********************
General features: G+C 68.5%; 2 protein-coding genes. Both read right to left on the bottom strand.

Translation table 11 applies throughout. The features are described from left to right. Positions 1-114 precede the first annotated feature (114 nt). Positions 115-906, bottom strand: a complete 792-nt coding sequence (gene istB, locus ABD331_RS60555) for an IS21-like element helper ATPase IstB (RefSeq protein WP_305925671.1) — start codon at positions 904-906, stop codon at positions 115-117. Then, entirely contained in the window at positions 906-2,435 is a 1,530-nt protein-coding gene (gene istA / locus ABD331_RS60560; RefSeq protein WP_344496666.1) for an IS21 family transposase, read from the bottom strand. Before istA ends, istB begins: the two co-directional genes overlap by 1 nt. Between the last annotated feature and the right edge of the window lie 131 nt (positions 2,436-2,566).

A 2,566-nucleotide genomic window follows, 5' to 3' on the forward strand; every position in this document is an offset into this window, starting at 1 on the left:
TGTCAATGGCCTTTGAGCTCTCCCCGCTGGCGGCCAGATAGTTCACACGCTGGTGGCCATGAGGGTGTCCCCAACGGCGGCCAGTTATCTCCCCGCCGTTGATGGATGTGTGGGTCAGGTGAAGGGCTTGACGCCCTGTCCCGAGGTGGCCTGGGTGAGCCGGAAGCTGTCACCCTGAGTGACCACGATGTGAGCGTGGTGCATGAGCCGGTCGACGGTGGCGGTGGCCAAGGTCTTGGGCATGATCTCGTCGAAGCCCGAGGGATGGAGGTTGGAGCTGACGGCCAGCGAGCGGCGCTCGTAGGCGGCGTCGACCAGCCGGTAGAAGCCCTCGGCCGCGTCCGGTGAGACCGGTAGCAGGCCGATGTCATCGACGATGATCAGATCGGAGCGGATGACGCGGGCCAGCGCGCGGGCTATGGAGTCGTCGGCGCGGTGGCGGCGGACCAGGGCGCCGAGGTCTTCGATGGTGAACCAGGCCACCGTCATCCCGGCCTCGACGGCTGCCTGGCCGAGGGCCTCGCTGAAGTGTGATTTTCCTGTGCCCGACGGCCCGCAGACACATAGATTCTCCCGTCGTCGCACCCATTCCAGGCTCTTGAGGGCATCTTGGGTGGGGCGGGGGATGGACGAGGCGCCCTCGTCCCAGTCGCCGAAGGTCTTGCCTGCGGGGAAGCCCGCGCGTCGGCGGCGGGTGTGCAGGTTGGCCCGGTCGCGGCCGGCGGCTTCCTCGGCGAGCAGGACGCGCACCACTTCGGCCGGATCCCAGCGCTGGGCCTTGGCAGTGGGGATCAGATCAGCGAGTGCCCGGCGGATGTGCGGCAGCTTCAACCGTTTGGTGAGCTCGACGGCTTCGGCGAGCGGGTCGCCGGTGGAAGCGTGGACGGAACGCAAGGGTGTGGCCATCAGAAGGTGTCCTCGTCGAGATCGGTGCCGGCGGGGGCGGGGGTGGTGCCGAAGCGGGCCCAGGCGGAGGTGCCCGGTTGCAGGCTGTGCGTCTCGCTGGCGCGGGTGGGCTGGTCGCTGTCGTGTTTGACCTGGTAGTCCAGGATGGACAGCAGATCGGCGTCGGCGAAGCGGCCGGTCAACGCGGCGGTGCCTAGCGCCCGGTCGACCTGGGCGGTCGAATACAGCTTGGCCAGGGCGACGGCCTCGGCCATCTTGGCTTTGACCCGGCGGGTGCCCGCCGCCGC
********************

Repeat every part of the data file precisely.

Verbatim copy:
General features: G+C 68.5%; 2 protein-coding genes. Both read right to left on the bottom strand.

Translation table 11 applies throughout. The features are described from left to right. Positions 1-114 precede the first annotated feature (114 nt). Positions 115-906, bottom strand: a complete 792-nt coding sequence (gene istB, locus ABD331_RS60555) for an IS21-like element helper ATPase IstB (RefSeq protein WP_305925671.1) — start codon at positions 904-906, stop codon at positions 115-117. Then, entirely contained in the window at positions 906-2,435 is a 1,530-nt protein-coding gene (gene istA / locus ABD331_RS60560; RefSeq protein WP_344496666.1) for an IS21 family transposase, read from the bottom strand. Before istA ends, istB begins: the two co-directional genes overlap by 1 nt. Between the last annotated feature and the right edge of the window lie 131 nt (positions 2,436-2,566).

A 2,566-nucleotide genomic window follows, 5' to 3' on the forward strand; every position in this document is an offset into this window, starting at 1 on the left:
TGTCAATGGCCTTTGAGCTCTCCCCGCTGGCGGCCAGATAGTTCACACGCTGGTGGCCATGAGGGTGTCCCCAACGGCGGCCAGTTATCTCCCCGCCGTTGATGGATGTGTGGGTCAGGTGAAGGGCTTGACGCCCTGTCCCGAGGTGGCCTGGGTGAGCCGGAAGCTGTCACCCTGAGTGACCACGATGTGAGCGTGGTGCATGAGCCGGTCGACGGTGGCGGTGGCCAAGGTCTTGGGCATGATCTCGTCGAAGCCCGAGGGATGGAGGTTGGAGCTGACGGCCAGCGAGCGGCGCTCGTAGGCGGCGTCGACCAGCCGGTAGAAGCCCTCGGCCGCGTCCGGTGAGACCGGTAGCAGGCCGATGTCATCGACGATGATCAGATCGGAGCGGATGACGCGGGCCAGCGCGCGGGCTATGGAGTCGTCGGCGCGGTGGCGGCGGACCAGGGCGCCGAGGTCTTCGATGGTGAACCAGGCCACCGTCATCCCGGCCTCGACGGCTGCCTGGCCGAGGGCCTCGCTGAAGTGTGATTTTCCTGTGCCCGACGGCCCGCAGACACATAGATTCTCCCGTCGTCGCACCCATTCCAGGCTCTTGAGGGCATCTTGGGTGGGGCGGGGGATGGACGAGGCGCCCTCGTCCCAGTCGCCGAAGGTCTTGCCTGCGGGGAAGCCCGCGCGTCGGCGGCGGGTGTGCAGGTTGGCCCGGTCGCGGCCGGCGGCTTCCTCGGCGAGCAGGACGCGCACCACTTCGGCCGGATCCCAGCGCTGGGCCTTGGCAGTGGGGATCAGATCAGCGAGTGCCCGGCGGATGTGCGGCAGCTTCAACCGTTTGGTGAGCTCGACGGCTTCGGCGAGCGGGTCGCCGGTGGAAGCGTGGACGGAACGCAAGGGTGTGGCCATCAGAAGGTGTCCTCGTCGAGATCGGTGCCGGCGGGGGCGGGGGTGGTGCCGAAGCGGGCCCAGGCGGAGGTGCCCGGTTGCAGGCTGTGCGTCTCGCTGGCGCGGGTGGGCTGGTCGCTGTCGTGTTTGACCTGGTAGTCCAGGATGGACAGCAGATCGGCGTCGGCGAAGCGGCCGGTCAACGCGGCGGTGCCTAGCGCCCGGTCGACCTGGGCGGTCGAATACAGCTTGGCCAGGGCGACGGCCTCGGCCATCTTGGCTTTGACCCGGCGGGTGCCCGCCGCCGC